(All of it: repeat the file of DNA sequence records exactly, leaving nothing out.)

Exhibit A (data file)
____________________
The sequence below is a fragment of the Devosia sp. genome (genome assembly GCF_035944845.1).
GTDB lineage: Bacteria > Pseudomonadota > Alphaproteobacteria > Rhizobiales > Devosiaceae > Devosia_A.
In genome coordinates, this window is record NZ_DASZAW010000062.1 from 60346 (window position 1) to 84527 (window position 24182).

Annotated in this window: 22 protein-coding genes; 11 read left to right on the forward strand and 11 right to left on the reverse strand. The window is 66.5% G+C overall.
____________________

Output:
The sequence below is a fragment of the Devosia sp. genome (genome assembly GCF_035944845.1).
GTDB lineage: Bacteria > Pseudomonadota > Alphaproteobacteria > Rhizobiales > Devosiaceae > Devosia_A.
In genome coordinates, this window is record NZ_DASZAW010000062.1 from 60346 (window position 1) to 84527 (window position 24182).

Annotated in this window: 22 protein-coding genes; 11 read left to right on the forward strand and 11 right to left on the reverse strand. The window is 66.5% G+C overall.